Across the country, citizens will vote on the future of American homosexuality.
Tension runs high in the sanctuary of Calvary United Methodist Church in Colorado Springs, Colorado, as a four-member panel debates homosexual rights.
The moderator for what was promoted as “a city-wide community dialogue” has asked audience members to refrain from applause or other interruptions. Even so, the sanctuary resounds with derisive laughter, hisses, and invective.
This group of Coloradans—including uncloseted homosexuals and conservative evangelicals—has gathered to debate Amendment 2, a statewide proposal to repeal city ordinances in Aspen, Boulder, and Denver that grant civil-rights protection to homosexuals.
The debate rages not only in Colorado Springs, with its plethora of evangelical ministries and conservative voters, but throughout the nation. Most local ordinances or statewide constitutional amendments will be decided during elections on November 3 or soon afterward.
Proposals regarding homosexuality face votes in a number of cities and states:
• In Oregon, voters on November 3 will determine the future of Ballot Measure 9, which, if passed, would ensure that Oregon law recognizes “homosexuality, pedophilia, sadism, and masochism as abnormal, wrong, unnatural, and perverse.” Measure 9 was proposed by the Oregon Citizens Alliance (OCA), a group composed largely of religious activists. OCA has already successfully proposed a similar city-level measure in Springfield, Oregon.
The measure is being opposed by Oregon’s evangelical senator, Mark Hatfield, who says the legislation would violate the principles of separation of church and state and of political-religious pluralism. “Spiritual values and morals spring out of the hearts and minds of citizens, not through attempts to legislate them or impose them as part of our Constitution,” Hatfield said in a written statement.
• In Cincinnati, Ohio, the city council is considering a proposal to ban discrimination against homosexuals. More than 700 activists attended a public hearing on the measure on July 29. Activists are pressuring the city council to vote on the measure before the general election in November.
• In Portland, Maine, a conservative activist group called Concerned Portland Citizens is working to repeal a city ordinance that bars gay discrimination in housing, employment, and credit. Residents of Portland will vote on that referendum November 3.
• And in August, the Louisville, Kentucky, Board of Aldermen rejected a “fairness amendment,” which would have extended discrimination protection to homosexuals in employment, housing, and accommodations.
Ordinances are being proposed by people of faith convinced homosexuality is a behaviour.
—Gay-rights leader Martin Hiraga
The Gay Debate
Conservative and liberal activists disagree on how voters should respond to the varying proposals and on what the proposals actually mean.
Many conservatives see the measures as a societal vote on the acceptability of homosexual practice: Is sexual orientation, specifically homosexuality, entitled to the same civil-rights protection as gender, race, or religious belief?
Many liberals, on the other hand, say the antidiscrimination measures simply prohibit discrimination and bigotry; the debate is strictly about civil rights, they assert, not homosexuality.
The political debate renews the age-old debate of whether homosexuality is a chosen behavior, a genetic orientation that involves no choice, or some mixture of orientation and choice.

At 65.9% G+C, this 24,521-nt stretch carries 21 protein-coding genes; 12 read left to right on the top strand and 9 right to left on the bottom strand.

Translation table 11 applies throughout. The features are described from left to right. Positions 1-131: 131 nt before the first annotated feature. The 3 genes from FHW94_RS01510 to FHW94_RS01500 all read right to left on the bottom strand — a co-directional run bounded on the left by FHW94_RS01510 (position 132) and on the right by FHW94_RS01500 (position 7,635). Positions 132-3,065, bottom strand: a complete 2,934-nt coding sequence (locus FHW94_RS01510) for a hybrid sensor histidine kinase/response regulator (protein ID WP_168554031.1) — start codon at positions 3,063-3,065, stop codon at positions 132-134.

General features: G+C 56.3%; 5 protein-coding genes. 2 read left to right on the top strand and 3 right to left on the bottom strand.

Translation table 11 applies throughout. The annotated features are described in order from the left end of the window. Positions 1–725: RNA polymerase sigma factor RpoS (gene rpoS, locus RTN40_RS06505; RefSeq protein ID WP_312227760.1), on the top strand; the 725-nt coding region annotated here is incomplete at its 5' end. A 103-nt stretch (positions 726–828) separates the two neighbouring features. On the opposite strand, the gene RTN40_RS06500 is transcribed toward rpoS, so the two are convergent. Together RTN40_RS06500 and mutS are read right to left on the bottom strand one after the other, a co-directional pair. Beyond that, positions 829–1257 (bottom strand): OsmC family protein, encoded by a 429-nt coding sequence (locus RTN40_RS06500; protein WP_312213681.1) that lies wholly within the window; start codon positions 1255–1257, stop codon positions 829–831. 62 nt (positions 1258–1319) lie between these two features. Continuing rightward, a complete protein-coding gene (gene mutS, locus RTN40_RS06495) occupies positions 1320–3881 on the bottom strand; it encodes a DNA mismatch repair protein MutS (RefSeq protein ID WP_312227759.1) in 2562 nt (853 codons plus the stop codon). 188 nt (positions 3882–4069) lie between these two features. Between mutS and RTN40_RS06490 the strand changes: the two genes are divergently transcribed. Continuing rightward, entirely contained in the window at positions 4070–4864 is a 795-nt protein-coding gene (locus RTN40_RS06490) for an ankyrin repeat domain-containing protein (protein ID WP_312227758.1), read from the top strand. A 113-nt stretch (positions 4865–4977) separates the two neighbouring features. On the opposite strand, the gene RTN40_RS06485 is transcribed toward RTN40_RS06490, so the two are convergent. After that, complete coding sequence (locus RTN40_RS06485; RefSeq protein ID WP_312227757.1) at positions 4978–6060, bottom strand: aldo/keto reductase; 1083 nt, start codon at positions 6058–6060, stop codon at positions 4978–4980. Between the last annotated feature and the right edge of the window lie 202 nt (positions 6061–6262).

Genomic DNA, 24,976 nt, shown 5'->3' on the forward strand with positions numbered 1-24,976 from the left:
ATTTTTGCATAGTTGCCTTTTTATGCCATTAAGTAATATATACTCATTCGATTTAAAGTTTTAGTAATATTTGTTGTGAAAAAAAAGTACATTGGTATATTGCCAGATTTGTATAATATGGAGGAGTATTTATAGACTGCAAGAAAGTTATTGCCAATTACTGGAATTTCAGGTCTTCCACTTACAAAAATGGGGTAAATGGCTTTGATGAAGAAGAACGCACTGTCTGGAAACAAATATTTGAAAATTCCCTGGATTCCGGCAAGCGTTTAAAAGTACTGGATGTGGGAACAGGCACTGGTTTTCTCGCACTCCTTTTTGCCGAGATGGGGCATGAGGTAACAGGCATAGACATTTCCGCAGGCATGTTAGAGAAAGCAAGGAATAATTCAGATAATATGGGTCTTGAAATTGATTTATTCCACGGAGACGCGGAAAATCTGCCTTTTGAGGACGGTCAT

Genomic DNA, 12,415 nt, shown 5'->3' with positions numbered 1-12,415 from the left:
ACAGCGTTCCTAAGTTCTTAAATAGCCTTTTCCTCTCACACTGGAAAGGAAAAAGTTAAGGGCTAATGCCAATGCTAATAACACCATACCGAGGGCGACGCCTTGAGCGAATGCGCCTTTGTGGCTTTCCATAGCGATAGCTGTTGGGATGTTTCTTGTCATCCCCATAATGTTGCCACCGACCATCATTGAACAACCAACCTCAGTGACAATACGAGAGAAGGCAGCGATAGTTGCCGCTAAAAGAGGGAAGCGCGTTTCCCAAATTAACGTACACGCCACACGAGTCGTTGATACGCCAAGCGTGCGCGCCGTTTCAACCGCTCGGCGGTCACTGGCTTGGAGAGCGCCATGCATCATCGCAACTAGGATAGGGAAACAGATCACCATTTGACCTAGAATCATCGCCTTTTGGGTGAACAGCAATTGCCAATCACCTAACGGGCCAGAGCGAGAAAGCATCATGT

Martin Hiraga, a civil-rights organizer with the National Gay and Lesbian Task Force in Washington, D.C., champions the orientation view. “Many people are born lesbian and gay, and choose to be honest and integral by choosing relationships and families true to their orientation,” Hiraga said. “The antigay ordinances are being proposed by people of faith who are strongly convinced that homosexuality is solely a behavior. If homosexuality were solely a behavior, I might agree with them.”
Lon Mabon, founder and director of the Oregon Citizens Alliance, said Measure 9 is “without question” a referendum on homosexuality itself. “That’s what we’re discussing: Are these behaviors normal?” said Mabon.
“These laws themselves are a reaction to a tremendous offensive by homosexuals and feminists,” said Robert H. Knight of the Family Research Council, the Washington D.C.—based affiliate of Focus on the Family. “Conservatives are starving for some victories to show that gay rights … are based on faulty research and faulty assumptions.”
Activists also debate whether gay-rights measures would grant special rights to homosexuals, or merely grant them the same protections already granted to other citizens.
“All we want is a level playing field—we want no more, no less,” Hiraga said. But Mabon believes homosexuals want special rights: “If they don’t lead with their sexuality, they have every protection that you and I have.”
“We’re not talking about tolerance anymore—we’re talking about acceptance,” said Phil Burgess of Citizens for Community Values in Cincinnati. “I see it as them forcing their values on us.”
Knight agrees and cites how gay activists recently pressured corporations to withhold funds from the Boy Scouts because the organization prohibits homosexuals from being scout leaders. “They revealed their hand when they went after the Boy Scouts,” Knight said. “Ask the Boy Scouts if tolerance is really the goal here.”
Some conservatives, including Knight, believe the gay-rights movement is fueled by hostility toward Christian morality. But Hiraga puts a kinder face on gay activism. “We value religious belief, because it formed the lives of many lesbians and gay men,” he said. Nevertheless, conservatives like OCA’s Mabon disagree. “There is a definite spirit of sacrilege and hatred of authentic Christianity” in the gay-rights movements.
By Doug LeBlanc.
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